Family and society in the old Irish and Anglo-Irish elite in Connaught, 1714-1914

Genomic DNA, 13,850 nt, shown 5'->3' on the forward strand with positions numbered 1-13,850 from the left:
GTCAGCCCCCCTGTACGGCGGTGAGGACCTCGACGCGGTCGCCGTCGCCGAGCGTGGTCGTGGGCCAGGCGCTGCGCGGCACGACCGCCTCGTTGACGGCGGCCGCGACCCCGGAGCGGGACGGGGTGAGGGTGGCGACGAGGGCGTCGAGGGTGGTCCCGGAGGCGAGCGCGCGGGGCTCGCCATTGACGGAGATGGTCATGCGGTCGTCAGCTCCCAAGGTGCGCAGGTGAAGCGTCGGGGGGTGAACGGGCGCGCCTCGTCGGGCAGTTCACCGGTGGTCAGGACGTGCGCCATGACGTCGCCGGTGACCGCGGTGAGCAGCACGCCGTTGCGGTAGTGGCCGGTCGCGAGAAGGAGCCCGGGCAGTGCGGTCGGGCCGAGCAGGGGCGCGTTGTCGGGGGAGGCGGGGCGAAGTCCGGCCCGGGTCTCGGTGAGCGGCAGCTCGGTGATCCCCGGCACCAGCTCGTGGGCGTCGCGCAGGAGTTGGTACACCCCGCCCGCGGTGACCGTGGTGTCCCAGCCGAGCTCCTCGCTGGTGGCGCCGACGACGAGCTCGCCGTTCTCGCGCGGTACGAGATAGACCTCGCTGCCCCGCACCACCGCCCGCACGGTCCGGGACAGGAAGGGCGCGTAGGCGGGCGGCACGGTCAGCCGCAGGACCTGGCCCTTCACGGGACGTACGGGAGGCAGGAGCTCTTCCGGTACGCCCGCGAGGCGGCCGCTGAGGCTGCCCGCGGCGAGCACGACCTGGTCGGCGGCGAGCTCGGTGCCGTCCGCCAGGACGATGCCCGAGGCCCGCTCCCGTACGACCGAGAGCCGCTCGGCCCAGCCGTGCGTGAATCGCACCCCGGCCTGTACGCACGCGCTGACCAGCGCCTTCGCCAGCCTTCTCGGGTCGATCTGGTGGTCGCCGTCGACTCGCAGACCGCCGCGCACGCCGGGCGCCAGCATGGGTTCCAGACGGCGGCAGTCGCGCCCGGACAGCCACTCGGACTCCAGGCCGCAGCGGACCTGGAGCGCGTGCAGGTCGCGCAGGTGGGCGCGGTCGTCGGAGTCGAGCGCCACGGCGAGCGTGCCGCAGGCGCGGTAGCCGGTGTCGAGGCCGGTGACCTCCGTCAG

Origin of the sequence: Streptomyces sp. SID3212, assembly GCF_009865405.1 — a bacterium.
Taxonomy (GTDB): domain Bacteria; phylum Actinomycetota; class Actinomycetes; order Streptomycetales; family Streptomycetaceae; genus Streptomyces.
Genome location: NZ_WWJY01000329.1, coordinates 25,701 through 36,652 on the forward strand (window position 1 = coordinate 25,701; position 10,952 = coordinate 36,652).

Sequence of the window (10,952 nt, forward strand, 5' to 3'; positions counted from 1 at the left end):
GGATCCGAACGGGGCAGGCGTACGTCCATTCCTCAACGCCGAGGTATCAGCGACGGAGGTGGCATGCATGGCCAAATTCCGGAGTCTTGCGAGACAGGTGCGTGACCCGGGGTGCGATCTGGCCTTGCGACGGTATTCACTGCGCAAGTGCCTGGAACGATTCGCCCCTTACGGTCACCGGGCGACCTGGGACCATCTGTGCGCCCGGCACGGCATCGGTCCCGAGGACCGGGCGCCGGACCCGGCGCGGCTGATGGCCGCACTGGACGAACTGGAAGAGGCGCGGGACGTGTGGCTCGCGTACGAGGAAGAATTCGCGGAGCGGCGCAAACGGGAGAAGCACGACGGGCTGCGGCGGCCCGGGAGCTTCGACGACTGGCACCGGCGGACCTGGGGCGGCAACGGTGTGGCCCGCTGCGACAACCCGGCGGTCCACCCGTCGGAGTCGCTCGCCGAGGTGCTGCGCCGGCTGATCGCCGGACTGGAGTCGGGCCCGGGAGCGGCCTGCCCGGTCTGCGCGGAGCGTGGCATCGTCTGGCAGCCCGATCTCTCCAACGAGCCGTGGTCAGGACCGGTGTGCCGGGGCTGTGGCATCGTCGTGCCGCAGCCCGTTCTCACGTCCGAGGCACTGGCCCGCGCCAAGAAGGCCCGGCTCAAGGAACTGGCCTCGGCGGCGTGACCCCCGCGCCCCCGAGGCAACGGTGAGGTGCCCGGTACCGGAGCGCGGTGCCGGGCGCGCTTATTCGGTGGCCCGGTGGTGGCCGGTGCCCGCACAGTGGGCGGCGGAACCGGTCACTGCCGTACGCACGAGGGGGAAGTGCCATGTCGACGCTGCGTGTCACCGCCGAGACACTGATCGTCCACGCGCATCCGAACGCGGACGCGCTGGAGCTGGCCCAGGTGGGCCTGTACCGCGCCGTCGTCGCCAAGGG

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This thesis analyses family relationships within a minority genre in Connaught, or closely associated with the province, between the years 1714 and 1914. Focussing on Catholic and Protestant, Gaelic and Anglo-Irish gentry families, it argues that their extant personal correspondence demonstrates that relationships were based on love of spouse, of children, of siblings and of parents to greater and lesser degrees. The families whose archives provide the case studies, are sometimes connected through intermarriage over generations, and over religious divides. Some of these archives have not previously been studied and this is the first thesis of its kind, in the area and time span, that looks at the personal relationship from the perspectives of both genders and both religions, over two centuries. Using the lifecourse approach, this thesis places it into three stages. The Early Life section, covering infancy, childhood and adolescence, discusses birth, childhood illness and mortality, education of the genders and relationships. The Adult Life section focuses on several issues, beginning with courtship and marriage alliances, before moving to parenthood and care for mental and physical health of adult offspring and the associated medical treatment. It also contends that both parents were invested in their children. Within the area of married life, this thesis argues that relationships between spouses were frequently companionate and relatively equal, subject to the societal patriarchal restraints. But there were the exceptions. Sibling relationships were an important supportive aspect to family life, in conjunction with the increasing singlehood and religious life choices. The section on Later Life concludes with vulnerability in ageing, showing that in all phases family life and relationships were paramount.